A dramatic rise in unemployment
Debate continues between rapid impoverishment and exposure to a virus that can kill thousands of lives
Monday, April 27, 2020 – 1:42 PM
Air traffic reduced globally, and Jaime Temprano suffered the consequences. The demand for airplane parts he helped produce at a factory in Santa Isabel fell and many workers were laid off, including him.
The same thing happened to his partner, Mariana Hernández, who worked at a firm that provides businesses with a credit or debit card payment system. Just two months ago, this scenario was unthinkable. Now they live off their savings and unemployment insurance is not coming.
“It’s scary because we live in uncertainty. I like to see things beyond the present. As a couple, we have some goals, but with all this…” said Hernández, 25, a resident of Guaynabo.
“The most complicated thing is that we don´t know when this will end,” added Temprano, 27.
And there are many like them. As a result of the lockdown, the unemployment rate in Puerto Rico probably rose from about 9 percent to 23 percent, according to separate estimates by the firm Estudios Técnicos and economist José Alameda, a professor at the University of Puerto Rico’s Mayagüez Campus.
The expectation is that this indicator, which shows the number of unemployed people on the island, will rise even more and may reach about 37 percent by May when projections by the Health Department expect the peak of infections by the new strain of the coronavirus SARS-CoV-2, an infection that has caused more than 190,000 deaths around the world.
“If 80 percent of high-risk employees are included in unemployment statistics, the unemployment rate would gradually rise from 8.8 percent in February 2020 to 37.1 percent in May 2020,” says the analysis by Estudios Técnicos.
“This is a catastrophe. This is like a wartime economy,” illustrated Alameda.
These calculations were mainly based on previous unemployment surveys and the number of unemployment insurance claims reported by the Department of Labor and Human Resources (DTRH, Spanish acronym).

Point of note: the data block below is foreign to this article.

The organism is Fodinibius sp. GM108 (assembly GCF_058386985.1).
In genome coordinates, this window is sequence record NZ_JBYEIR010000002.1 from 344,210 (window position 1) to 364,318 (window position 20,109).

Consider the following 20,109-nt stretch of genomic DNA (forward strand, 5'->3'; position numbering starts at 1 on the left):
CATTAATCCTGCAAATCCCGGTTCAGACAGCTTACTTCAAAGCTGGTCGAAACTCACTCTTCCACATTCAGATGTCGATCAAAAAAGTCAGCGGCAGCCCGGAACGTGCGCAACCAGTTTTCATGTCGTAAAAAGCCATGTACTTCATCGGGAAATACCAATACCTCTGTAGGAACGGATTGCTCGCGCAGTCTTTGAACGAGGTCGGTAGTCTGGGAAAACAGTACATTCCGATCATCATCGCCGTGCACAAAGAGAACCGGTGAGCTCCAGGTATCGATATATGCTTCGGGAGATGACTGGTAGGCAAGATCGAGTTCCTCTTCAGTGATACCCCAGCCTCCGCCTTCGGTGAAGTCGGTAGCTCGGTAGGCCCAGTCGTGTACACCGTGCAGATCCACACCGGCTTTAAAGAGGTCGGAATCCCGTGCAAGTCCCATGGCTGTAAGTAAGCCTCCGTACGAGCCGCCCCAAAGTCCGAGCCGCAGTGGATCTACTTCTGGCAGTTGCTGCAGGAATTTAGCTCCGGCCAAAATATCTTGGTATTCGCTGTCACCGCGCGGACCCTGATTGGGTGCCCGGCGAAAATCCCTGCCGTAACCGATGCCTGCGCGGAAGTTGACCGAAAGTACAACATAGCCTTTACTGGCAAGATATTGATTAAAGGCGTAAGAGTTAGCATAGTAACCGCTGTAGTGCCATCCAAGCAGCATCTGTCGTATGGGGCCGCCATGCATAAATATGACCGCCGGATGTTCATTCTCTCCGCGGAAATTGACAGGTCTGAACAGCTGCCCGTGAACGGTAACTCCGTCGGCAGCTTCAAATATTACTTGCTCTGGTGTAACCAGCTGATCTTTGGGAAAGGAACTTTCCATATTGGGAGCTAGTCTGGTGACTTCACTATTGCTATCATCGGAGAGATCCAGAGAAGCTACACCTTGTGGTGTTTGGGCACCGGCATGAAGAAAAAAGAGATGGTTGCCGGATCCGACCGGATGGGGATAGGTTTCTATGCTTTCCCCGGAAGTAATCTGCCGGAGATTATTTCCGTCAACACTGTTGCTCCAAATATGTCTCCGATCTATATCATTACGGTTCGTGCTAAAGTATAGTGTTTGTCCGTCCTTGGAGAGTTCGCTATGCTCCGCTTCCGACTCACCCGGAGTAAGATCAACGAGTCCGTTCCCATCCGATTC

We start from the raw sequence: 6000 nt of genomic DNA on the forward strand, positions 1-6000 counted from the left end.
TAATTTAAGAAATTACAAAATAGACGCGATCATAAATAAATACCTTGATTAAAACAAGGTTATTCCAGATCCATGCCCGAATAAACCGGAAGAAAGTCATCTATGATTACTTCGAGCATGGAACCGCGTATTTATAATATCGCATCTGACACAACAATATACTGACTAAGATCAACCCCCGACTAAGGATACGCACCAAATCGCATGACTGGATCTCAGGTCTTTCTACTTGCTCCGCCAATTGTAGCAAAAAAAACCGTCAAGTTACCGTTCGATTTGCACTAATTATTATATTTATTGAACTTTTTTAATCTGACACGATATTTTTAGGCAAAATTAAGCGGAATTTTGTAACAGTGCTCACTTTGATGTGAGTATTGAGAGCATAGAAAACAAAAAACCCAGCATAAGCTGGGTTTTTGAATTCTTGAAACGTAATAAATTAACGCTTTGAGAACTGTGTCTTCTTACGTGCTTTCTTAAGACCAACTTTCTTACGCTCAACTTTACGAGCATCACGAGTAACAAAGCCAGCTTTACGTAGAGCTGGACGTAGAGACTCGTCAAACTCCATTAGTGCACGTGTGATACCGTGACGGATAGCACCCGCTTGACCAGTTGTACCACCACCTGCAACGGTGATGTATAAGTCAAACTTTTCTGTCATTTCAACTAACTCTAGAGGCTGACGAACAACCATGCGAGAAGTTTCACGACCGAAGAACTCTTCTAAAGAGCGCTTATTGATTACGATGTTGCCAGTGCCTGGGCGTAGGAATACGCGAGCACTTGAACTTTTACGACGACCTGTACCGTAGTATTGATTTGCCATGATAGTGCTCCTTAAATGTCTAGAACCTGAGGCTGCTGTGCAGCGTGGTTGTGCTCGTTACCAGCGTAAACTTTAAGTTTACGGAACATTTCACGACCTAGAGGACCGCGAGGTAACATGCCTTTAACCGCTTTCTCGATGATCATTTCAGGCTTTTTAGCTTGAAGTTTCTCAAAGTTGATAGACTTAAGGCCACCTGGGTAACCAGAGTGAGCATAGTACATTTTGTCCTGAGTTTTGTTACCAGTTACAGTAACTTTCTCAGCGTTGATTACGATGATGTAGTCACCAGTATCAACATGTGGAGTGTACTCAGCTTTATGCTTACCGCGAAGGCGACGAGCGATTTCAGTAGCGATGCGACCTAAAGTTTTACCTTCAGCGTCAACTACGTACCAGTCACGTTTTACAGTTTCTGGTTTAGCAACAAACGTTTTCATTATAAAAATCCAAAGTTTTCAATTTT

The firm Estudios Técnicos estimates that some 369,700 jobs are at risk due to the economic disruption caused by this highly contagious and lethal virus.
All this has an impact on the levels of poverty in Puerto Rico, which are usually high. The Census Bureau estimated in 2018 that 43 percent of the island’s population lived below poverty levels. That percentage represents 1,363,666 people. Alameda estimated that, as a result of the lockout and the quarantine to fight COVID-19, some 68,700 individuals have gone into poverty. The number is increasing as more people lose their jobs.
This decline in economic activity joins the economic depression the island has been experiencing since 2006, including Hurricanes Irma and María and the January earthquakes last January.
“Puerto Rico has been going into poverty for a long time. We just have to understand that, in real terms, salaries reduced by about 20 percent over the past 20 years,” said economist José Joaquín Villamil, of the firm Estudios Técnicos.
The bailout Congress approved can partly mitigate this economic cataclysm. This aid package includes $1,200 for individuals and adds $600 to weekly unemployment insurance benefits. In some cases, especially those with wages close to the federal minimum wage, these new unemployment benefits to address the COVID-19 emergency exceed the income they generate from their jobs.
There have been so many insurance claims that DTRH had to triple its capacity to process applications. The first checks will allegedly start arriving this week. The program lasts four months. After that, benefits will return to pre-pandemic levels.